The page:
Use this URL to cite or link to this record in EThOS: http://ethos.bl.uk/OrderDetails.do?uin=uk.bl.ethos.503625
Title: Multi-perspective annotation of digital stories for professional knowledge sharing within health care
Author: Kwiat, Joanna Hilda
Awarding Body: The Open University
Current Institution: Open University
Date of Award: 2009
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Abstract:
This thesis investigates the potential of narrative theory to inform the design of tools for sharing and annotating stories, in the context of professional knowledge sharing. We begin with a detailed review of the literature on modelling narrative, to establish the theoretical foundations for a narratologically-grounded annotation schema. Medicine is then selected for a tri-part study, since narrative-based approaches in healthcare education and practice are seen by many as significant. The first part seeks evidence of narrative among medical professionals communicating spontaneously and informally online. The frequency and range of stories identified shows that this appears to be a common and valued mode of communication. The second part envisions a Web story database ("storybase") supporting flexible annotation grounded in a narratological metadata scheme. The model draws on various narrative structure theories, and in particular, point-structure. A story can be annotated via a graphical user interface on various dimensions, enabling multiple interpretations. The third part analyses users annotating representative samples of the stories abstracted from the corpus in part 1. Data is analysed quantitatively (annotation value clustering, questionnaire responses and task phase durations) coupled with a qualitative account of participant behaviour based on grounded theory video analysis. While this study has limitations, it validates both the expressiveness and usability of the story annotation schema, and shows that participants found the experience to be enjoyable and stimulating. Interaction analysis demonstrates the centrality of interface design in shaping annotation behaviour. This work motivates further storybase research, informing the design of future studies and storybase technologies.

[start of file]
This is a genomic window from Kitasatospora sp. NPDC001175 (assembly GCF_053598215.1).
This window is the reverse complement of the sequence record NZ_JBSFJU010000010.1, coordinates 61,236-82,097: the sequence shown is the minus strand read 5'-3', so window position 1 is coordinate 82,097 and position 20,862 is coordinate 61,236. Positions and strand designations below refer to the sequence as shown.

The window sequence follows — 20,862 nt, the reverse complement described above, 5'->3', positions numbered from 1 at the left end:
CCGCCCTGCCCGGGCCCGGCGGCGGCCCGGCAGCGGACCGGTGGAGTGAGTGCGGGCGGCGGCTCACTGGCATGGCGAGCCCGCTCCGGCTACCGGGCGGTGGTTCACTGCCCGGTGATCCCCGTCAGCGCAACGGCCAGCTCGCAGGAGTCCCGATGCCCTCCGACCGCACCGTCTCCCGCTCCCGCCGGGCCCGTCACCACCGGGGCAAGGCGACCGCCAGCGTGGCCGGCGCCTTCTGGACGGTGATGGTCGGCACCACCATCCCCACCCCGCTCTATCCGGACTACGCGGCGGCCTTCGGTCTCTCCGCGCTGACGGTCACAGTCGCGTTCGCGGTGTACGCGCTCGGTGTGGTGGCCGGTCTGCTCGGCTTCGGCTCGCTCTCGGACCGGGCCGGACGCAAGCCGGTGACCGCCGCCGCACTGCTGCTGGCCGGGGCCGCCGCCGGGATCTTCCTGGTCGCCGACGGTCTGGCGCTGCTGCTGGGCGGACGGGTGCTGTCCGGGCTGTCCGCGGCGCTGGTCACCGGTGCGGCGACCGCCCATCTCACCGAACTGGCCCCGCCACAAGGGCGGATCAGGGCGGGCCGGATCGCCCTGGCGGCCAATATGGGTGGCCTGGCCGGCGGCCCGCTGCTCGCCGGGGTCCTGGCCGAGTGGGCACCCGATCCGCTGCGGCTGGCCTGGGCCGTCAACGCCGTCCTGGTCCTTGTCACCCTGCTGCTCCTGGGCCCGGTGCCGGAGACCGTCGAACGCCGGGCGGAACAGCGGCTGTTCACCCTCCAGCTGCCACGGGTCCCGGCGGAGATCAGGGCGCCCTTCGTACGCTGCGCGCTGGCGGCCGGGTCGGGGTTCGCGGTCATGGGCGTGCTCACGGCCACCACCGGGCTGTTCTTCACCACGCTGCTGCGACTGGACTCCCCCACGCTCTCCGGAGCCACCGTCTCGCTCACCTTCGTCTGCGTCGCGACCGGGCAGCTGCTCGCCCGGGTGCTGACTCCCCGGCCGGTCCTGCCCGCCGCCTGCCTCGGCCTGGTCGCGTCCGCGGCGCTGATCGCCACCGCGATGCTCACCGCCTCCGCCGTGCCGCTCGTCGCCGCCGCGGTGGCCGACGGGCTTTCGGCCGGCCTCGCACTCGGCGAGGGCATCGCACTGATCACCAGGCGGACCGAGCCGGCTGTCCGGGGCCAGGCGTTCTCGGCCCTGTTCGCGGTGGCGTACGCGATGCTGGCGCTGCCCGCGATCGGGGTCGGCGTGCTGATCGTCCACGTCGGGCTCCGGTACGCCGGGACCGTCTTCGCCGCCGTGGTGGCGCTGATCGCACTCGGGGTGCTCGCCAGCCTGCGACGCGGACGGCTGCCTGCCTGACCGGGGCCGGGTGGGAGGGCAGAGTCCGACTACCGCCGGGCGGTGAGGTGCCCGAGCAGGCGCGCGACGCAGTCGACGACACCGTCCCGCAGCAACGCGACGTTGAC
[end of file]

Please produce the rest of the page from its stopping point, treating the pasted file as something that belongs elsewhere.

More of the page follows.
Supervisor: Not available Sponsor: Not available
Qualification Name: Thesis (Ph.D.) Qualification Level: Doctoral
EThOS ID: uk.bl.ethos.503625  DOI: Not available
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